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Durability and Success Capability of HAART: 4.5 years follow-up
 
 
  "Viral breakthrough after suppression with highly active antiretroviral therapy: experience from 233 individuals with viral loads of less than 50 copies/ml followed for up to 4 years"
 
AIDS 2003; 17(5):768-770. Fiona Lamp et al. Royal free Hospital, London, UK
 
"...if initial viral suppression is achieved, and adherence to therapy can be maintained, the chance of treatment failure is extremely low…." In this study of 233 patients there was a total of 12 viral failures after 3 years on HAART. Patients were followed for 4.5 years and there were no viral failures after 3 years.
 
The occurrence of viral breakthrough on treatment was examined in 233 previously antiretroviral-naive HIV-infected patients who started highly active antiretroviral therapy (HAART) and who achieved initial viral suppression to less than 50 copies/ml. The rate of viral breakthrough despite the continuation of therapy was 3.6 per 100 person-years (12 cases occurred during 332.8 person-years of follow-up). Viral suppression on HAART is proving extremely durable in those who can tolerate these regimens over long periods.
 
It is known that current highly active antiretroviral therapy (HAART) regimens initially reduce the viral load to less than 50 copies/ml in the majority of drug-naive individuals within 24-32 weeks. Whether current regimens have the potential to sustain this level of viral suppression indefinitely is uncertain. Drug toxicity and the complexity and inconvenience of treatment schedules present major obstacles to the continuous, long-term use of HAART. A key question, however, is whether HAART regimens would have sufficient sustained intrinsic efficacy, even if it were possible to maintain good adherence indefinitely. A recent report from the Frankfurt clinic cohort found that viral rebound (occurring after viral suppression to less than 50 copies/ml with HAART) was associated with complete treatment interruption in the vast majority of cases, leaving few cases that could be attributed to genuine treatment failure. We investigated the occurrence of viral breakthrough despite the continuation of therapy among patients from the Royal Free Hospital HIV clinic, who had achieved initial viral suppression with HAART.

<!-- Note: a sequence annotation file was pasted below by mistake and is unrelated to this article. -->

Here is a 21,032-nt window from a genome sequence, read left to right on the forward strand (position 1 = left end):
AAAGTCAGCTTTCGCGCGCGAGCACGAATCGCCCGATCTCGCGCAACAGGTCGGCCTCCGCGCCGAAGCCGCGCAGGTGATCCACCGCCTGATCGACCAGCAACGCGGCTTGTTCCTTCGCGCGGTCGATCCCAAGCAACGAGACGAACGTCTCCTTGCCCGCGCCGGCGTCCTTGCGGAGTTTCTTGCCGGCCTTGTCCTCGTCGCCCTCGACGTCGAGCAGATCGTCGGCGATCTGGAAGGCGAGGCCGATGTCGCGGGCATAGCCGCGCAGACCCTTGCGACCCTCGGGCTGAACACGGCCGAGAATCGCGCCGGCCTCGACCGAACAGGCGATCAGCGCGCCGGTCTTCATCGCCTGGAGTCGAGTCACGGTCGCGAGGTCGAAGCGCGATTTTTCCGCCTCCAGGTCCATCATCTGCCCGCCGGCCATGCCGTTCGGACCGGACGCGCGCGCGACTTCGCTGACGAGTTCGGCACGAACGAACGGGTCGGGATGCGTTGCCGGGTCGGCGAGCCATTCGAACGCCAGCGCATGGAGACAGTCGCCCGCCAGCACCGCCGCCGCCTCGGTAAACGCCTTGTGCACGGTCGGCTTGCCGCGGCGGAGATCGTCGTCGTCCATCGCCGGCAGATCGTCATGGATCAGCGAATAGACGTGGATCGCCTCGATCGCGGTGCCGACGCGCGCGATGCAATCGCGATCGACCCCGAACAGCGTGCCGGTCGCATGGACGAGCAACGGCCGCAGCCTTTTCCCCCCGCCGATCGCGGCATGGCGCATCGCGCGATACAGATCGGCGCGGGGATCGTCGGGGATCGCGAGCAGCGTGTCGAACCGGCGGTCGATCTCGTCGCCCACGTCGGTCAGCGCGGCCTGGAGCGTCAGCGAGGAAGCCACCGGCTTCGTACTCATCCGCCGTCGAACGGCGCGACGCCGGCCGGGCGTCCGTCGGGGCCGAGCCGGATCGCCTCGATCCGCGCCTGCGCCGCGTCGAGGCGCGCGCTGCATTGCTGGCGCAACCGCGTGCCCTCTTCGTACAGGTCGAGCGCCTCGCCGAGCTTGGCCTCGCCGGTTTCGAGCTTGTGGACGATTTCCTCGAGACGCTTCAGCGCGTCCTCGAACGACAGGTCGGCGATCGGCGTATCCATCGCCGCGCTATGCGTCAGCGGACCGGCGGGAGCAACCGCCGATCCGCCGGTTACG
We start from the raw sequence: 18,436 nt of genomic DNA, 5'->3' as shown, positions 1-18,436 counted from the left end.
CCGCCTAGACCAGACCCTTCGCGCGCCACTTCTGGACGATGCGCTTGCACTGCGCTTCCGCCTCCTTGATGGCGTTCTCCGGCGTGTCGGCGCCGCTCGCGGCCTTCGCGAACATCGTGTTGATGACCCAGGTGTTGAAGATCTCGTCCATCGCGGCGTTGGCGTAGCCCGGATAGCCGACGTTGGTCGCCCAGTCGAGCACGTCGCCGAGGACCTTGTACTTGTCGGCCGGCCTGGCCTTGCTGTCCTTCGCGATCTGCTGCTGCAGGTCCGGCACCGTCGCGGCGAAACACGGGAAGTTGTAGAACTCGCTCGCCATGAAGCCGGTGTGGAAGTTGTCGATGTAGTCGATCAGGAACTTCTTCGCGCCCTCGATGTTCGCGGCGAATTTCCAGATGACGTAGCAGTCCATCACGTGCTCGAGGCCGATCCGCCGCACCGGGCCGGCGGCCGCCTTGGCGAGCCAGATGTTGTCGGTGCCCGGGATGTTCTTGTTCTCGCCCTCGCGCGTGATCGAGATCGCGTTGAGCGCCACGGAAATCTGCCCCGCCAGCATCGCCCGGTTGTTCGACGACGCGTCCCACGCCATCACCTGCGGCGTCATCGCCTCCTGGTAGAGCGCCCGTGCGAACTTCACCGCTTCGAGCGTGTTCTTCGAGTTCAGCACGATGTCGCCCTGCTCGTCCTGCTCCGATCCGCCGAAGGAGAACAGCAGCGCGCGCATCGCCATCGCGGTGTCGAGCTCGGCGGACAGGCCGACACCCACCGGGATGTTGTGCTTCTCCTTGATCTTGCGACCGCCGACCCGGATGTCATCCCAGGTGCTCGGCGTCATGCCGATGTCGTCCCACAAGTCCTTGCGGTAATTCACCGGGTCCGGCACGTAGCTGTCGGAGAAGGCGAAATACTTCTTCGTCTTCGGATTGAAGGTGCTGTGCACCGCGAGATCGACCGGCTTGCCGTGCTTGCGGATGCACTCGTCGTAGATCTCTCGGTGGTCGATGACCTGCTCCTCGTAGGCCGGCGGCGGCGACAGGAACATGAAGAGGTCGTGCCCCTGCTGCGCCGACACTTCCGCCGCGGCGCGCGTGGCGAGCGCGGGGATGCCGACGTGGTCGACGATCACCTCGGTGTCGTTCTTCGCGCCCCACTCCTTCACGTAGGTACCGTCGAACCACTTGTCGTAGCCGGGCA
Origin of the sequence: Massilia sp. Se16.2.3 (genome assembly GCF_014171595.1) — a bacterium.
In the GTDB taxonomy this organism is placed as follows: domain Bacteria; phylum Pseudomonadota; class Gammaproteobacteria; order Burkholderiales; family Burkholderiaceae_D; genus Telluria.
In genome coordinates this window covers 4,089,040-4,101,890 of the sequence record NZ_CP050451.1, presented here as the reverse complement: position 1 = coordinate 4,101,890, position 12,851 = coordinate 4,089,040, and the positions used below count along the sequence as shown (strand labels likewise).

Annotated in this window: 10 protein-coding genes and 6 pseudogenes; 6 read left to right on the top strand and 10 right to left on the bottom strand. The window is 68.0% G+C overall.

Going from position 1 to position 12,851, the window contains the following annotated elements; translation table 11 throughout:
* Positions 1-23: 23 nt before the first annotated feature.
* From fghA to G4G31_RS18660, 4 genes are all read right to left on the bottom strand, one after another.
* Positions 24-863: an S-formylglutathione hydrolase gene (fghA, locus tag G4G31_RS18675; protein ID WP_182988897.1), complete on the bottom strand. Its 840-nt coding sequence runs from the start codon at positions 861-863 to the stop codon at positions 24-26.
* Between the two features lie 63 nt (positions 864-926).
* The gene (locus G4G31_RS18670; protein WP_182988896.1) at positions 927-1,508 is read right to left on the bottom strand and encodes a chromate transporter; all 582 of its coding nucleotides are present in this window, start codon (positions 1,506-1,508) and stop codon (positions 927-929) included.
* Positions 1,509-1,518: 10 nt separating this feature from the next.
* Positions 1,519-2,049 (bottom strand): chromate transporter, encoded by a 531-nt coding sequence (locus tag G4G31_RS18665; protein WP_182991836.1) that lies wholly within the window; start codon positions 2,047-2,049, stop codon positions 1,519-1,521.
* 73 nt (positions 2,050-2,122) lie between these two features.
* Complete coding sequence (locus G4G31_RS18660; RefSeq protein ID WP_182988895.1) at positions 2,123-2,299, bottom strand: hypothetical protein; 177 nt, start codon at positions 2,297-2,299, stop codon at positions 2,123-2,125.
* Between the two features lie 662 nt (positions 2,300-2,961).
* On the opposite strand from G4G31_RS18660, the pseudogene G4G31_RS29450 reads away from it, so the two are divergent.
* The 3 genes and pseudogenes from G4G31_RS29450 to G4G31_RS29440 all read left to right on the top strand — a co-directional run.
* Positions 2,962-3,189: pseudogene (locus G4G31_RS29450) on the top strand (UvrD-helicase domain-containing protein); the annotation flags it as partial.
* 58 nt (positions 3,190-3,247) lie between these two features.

The rate of viral breakthrough on treatment was assessed in all 233 patients who fulfilled the following three criteria: (i) were naive to antiretroviral drugs when they started a three-drug HAART regimen (either three nucleoside inhibitors including abacavir, or two nucleoside inhibitors plus one non-nucleoside reverse transcriptase inhibitor, or two nucleoside inhibitors plus a protease inhibitor, including ritonavir boosted), (ii) reached a viral load of less than 400 copies/ml within 32 weeks of starting HAART; and (iii) also reached a viral load of less than 50 copies/ml without having previously interrupted treatment or experienced viral breakthrough. Both (ii) and (iii) were necessary as the lower limit of quantification of viral load (using the Roche reverse transcriptase-polymerase chain reaction-based approach; Roche Molecular Systems, Welwyn Garden City, UK) was 400 copies/ml from 1996 to 1998, and has been 50 copies/ml only from 1998 onwards. Viral breakthrough on treatment was defined as either the first of two consecutive values greater than 400 copies/ml, or a value greater than 50 copies/ml that was followed by the initiation of at least two new drugs. If all antiretroviral drugs were stopped after viral suppression to less than 50 copies/ml, the follow-up time was right-censored at that point and simultaneous or subsequent viral rebounds were not counted. Therefore, the follow-up time for each individual was defined as the time from a viral load of less than 50 copies/ml to the first of: viral breakthrough, stopping all drugs, or the final viral load measurement.